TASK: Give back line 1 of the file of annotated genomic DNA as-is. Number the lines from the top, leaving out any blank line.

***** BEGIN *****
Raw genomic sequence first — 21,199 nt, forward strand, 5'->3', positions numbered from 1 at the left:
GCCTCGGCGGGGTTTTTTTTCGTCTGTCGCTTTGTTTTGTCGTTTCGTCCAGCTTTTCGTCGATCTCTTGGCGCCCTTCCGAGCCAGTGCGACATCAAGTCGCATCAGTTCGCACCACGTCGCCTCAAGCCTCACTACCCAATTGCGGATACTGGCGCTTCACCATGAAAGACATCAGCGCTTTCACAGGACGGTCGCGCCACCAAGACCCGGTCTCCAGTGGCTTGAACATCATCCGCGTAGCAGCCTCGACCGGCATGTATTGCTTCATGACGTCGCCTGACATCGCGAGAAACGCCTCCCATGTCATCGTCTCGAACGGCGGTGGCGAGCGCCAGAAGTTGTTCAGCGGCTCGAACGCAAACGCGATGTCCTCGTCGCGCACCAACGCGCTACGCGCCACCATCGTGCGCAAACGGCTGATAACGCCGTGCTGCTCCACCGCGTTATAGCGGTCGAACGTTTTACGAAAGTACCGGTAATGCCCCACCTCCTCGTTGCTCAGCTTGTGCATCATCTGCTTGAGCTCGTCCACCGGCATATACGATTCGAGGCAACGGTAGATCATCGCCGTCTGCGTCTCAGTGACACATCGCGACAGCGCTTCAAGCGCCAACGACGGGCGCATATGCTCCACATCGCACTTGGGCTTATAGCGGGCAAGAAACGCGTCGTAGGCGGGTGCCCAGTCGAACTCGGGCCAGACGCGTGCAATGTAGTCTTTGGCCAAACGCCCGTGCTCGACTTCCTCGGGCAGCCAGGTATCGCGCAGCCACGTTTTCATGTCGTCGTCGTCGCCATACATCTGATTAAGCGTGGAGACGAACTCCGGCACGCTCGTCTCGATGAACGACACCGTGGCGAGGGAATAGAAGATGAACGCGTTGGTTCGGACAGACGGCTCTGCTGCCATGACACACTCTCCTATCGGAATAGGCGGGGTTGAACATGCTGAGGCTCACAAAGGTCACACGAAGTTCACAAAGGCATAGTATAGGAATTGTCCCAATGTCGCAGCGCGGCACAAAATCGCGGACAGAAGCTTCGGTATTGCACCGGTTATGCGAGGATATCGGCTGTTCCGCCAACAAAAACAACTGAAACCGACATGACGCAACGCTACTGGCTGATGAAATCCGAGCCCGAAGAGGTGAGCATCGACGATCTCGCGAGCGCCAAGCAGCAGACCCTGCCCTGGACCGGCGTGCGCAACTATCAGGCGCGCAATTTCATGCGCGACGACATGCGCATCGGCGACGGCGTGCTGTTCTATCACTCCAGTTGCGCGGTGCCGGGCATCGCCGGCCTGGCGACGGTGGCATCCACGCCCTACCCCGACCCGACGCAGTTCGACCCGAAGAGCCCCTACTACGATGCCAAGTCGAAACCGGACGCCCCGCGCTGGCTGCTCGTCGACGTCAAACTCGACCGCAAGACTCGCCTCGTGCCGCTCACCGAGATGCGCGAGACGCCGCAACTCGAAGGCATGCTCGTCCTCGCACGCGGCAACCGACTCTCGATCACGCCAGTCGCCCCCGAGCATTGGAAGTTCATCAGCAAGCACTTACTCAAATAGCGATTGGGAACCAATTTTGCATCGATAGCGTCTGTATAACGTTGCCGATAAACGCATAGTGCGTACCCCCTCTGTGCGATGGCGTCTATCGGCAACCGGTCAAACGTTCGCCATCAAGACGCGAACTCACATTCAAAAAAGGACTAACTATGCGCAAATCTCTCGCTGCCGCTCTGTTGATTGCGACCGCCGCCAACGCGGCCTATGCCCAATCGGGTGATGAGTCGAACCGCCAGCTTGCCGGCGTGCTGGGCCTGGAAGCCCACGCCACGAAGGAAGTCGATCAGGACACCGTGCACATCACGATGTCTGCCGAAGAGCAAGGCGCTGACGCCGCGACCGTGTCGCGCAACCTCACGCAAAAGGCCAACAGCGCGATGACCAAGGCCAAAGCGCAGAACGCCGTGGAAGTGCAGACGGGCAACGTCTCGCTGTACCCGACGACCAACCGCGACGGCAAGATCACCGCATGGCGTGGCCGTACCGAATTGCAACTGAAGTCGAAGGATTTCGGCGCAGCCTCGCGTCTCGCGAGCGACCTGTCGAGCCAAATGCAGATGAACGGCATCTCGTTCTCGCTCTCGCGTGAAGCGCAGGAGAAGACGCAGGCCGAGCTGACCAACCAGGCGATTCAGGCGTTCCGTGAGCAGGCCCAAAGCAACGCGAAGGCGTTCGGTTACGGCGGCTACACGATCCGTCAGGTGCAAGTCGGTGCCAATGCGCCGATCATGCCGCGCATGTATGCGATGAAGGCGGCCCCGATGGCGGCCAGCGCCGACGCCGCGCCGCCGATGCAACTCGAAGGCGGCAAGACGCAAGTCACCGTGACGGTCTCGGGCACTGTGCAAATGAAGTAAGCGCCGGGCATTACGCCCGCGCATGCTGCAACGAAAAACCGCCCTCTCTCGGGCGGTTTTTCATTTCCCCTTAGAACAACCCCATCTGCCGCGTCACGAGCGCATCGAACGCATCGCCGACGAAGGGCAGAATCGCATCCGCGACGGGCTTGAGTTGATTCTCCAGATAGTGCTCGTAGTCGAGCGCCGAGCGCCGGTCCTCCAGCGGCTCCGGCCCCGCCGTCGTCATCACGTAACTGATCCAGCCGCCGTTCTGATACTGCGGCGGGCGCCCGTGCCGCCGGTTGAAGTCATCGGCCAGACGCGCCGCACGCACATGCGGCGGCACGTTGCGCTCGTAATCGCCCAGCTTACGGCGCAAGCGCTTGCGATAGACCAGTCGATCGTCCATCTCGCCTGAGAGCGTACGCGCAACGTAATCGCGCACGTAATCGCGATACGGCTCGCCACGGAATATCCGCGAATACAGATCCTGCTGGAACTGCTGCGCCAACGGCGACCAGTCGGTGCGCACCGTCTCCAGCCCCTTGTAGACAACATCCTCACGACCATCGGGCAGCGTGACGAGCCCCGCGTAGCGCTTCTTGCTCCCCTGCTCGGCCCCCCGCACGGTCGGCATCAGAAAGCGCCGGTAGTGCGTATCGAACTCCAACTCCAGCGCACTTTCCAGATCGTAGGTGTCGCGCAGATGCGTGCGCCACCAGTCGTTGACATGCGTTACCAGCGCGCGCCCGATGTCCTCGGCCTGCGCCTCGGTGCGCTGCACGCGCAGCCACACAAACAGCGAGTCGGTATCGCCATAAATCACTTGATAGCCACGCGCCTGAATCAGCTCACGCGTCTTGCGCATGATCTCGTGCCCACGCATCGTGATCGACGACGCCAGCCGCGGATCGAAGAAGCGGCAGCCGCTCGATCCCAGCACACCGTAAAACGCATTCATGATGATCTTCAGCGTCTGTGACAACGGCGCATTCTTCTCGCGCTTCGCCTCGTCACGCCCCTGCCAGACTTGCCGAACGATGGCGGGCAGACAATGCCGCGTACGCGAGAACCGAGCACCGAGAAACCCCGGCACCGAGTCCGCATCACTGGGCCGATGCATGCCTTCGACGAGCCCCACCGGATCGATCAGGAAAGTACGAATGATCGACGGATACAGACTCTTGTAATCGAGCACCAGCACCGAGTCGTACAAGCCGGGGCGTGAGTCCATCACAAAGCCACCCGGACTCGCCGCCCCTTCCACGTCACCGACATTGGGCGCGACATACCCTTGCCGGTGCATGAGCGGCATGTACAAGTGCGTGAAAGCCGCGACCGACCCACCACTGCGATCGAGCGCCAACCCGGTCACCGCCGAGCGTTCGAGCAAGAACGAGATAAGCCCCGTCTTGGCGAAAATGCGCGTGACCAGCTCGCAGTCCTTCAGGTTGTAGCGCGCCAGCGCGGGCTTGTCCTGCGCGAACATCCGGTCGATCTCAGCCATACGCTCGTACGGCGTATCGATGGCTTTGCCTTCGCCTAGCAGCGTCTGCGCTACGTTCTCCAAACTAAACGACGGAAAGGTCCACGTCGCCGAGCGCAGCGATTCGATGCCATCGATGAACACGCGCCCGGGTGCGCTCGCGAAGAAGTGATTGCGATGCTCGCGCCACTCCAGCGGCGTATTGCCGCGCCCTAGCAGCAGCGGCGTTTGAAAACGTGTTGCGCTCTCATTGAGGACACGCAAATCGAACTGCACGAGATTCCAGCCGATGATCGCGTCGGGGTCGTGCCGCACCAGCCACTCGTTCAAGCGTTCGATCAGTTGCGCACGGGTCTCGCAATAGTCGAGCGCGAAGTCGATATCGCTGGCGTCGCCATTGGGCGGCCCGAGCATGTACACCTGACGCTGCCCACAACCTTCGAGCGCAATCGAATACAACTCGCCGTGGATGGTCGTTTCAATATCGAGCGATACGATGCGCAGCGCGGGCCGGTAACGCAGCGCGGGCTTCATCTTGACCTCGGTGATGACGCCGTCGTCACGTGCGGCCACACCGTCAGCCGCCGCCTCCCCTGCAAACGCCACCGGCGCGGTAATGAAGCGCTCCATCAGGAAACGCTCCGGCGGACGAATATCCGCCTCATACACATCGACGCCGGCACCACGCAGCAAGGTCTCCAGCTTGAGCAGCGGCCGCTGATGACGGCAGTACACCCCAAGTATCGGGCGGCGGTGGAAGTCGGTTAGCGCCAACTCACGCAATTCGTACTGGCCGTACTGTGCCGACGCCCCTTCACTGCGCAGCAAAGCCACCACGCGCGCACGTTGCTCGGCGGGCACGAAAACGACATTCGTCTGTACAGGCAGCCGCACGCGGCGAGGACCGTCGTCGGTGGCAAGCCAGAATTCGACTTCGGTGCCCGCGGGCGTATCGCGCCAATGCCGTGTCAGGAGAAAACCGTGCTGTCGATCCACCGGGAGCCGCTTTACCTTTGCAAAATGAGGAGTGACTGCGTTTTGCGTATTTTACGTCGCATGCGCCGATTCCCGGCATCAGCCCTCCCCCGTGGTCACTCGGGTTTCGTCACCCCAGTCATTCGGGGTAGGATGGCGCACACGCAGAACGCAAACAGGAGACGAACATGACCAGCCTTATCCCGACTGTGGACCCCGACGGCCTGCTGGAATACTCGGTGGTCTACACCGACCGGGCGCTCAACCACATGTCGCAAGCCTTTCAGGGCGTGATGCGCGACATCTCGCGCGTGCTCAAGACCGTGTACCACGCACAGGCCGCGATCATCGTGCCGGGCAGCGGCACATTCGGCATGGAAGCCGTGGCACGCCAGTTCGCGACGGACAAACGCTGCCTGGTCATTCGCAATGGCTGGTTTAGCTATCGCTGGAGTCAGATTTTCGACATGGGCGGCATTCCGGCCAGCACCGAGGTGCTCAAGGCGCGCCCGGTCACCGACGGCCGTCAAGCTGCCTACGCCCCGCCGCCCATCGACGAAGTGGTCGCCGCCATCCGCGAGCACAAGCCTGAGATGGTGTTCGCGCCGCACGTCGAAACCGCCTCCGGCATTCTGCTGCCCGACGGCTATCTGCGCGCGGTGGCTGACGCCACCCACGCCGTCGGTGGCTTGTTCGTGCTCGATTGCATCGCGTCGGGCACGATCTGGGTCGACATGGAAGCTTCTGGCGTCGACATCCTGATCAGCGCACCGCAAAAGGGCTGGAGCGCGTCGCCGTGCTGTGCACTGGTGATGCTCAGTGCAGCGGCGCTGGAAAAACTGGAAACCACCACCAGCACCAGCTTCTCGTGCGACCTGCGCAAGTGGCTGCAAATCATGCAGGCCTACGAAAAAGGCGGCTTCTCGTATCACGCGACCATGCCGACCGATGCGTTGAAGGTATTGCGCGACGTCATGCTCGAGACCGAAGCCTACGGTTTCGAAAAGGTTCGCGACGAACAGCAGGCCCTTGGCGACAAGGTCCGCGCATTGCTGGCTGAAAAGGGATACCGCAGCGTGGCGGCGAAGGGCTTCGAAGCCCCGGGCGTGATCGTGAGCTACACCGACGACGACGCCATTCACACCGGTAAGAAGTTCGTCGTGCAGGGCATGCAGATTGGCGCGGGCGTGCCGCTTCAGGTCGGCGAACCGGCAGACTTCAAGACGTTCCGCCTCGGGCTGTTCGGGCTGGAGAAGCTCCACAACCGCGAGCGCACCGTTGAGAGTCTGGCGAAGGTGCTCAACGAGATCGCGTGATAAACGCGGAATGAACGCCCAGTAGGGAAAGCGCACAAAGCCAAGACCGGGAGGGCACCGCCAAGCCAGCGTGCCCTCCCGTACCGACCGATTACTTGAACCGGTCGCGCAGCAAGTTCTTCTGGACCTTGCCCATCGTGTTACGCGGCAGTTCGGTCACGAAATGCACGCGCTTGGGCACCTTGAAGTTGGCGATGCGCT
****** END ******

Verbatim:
Raw genomic sequence first — 21,199 nt, forward strand, 5'->3', positions numbered from 1 at the left: